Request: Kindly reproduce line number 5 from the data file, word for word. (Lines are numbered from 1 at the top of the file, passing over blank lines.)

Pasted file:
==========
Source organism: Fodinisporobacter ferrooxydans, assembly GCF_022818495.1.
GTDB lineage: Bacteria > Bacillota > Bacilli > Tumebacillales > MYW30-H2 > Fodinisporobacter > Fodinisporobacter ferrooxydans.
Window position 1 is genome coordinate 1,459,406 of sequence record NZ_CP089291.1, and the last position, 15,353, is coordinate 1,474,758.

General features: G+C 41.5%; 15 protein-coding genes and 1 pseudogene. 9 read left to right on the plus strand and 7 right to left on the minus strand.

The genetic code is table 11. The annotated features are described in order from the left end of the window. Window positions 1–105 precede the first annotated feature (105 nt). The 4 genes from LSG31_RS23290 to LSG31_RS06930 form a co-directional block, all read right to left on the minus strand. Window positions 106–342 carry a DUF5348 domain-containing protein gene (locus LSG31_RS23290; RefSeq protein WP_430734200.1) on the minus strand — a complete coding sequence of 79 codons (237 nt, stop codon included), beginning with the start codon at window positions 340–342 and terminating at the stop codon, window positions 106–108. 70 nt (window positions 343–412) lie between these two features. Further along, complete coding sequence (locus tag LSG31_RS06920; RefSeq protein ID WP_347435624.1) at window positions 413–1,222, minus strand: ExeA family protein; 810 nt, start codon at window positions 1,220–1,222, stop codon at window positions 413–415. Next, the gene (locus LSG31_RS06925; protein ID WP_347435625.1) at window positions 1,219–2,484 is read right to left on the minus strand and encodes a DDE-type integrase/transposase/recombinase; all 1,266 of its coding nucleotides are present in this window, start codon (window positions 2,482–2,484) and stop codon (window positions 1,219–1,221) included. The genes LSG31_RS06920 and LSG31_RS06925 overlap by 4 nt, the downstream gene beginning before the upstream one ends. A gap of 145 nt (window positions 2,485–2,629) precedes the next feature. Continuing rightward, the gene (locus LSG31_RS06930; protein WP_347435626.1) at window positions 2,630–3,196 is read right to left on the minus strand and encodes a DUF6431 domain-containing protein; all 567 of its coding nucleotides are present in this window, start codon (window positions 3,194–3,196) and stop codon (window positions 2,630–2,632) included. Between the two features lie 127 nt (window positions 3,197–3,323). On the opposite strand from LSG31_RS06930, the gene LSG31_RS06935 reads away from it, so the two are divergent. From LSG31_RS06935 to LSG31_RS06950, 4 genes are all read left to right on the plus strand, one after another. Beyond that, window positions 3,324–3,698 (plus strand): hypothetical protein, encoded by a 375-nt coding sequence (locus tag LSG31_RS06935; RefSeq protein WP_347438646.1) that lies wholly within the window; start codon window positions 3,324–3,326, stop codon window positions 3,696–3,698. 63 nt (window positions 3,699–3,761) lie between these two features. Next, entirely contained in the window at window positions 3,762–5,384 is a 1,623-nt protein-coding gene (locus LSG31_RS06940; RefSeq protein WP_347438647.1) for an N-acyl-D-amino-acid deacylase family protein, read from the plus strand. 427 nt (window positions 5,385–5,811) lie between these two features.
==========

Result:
The genetic code is table 11. The annotated features are described in order from the left end of the window. Window positions 1–105 precede the first annotated feature (105 nt). The 4 genes from LSG31_RS23290 to LSG31_RS06930 form a co-directional block, all read right to left on the minus strand. Window positions 106–342 carry a DUF5348 domain-containing protein gene (locus LSG31_RS23290; RefSeq protein WP_430734200.1) on the minus strand — a complete coding sequence of 79 codons (237 nt, stop codon included), beginning with the start codon at window positions 340–342 and terminating at the stop codon, window positions 106–108. 70 nt (window positions 343–412) lie between these two features. Further along, complete coding sequence (locus tag LSG31_RS06920; RefSeq protein ID WP_347435624.1) at window positions 413–1,222, minus strand: ExeA family protein; 810 nt, start codon at window positions 1,220–1,222, stop codon at window positions 413–415. Next, the gene (locus LSG31_RS06925; protein ID WP_347435625.1) at window positions 1,219–2,484 is read right to left on the minus strand and encodes a DDE-type integrase/transposase/recombinase; all 1,266 of its coding nucleotides are present in this window, start codon (window positions 2,482–2,484) and stop codon (window positions 1,219–1,221) included. The genes LSG31_RS06920 and LSG31_RS06925 overlap by 4 nt, the downstream gene beginning before the upstream one ends. A gap of 145 nt (window positions 2,485–2,629) precedes the next feature. Continuing rightward, the gene (locus LSG31_RS06930; protein WP_347435626.1) at window positions 2,630–3,196 is read right to left on the minus strand and encodes a DUF6431 domain-containing protein; all 567 of its coding nucleotides are present in this window, start codon (window positions 3,194–3,196) and stop codon (window positions 2,630–2,632) included. Between the two features lie 127 nt (window positions 3,197–3,323). On the opposite strand from LSG31_RS06930, the gene LSG31_RS06935 reads away from it, so the two are divergent. From LSG31_RS06935 to LSG31_RS06950, 4 genes are all read left to right on the plus strand, one after another. Beyond that, window positions 3,324–3,698 (plus strand): hypothetical protein, encoded by a 375-nt coding sequence (locus tag LSG31_RS06935; RefSeq protein WP_347438646.1) that lies wholly within the window; start codon window positions 3,324–3,326, stop codon window positions 3,696–3,698. 63 nt (window positions 3,699–3,761) lie between these two features. Next, entirely contained in the window at window positions 3,762–5,384 is a 1,623-nt protein-coding gene (locus LSG31_RS06940; RefSeq protein WP_347438647.1) for an N-acyl-D-amino-acid deacylase family protein, read from the plus strand. 427 nt (window positions 5,385–5,811) lie between these two features.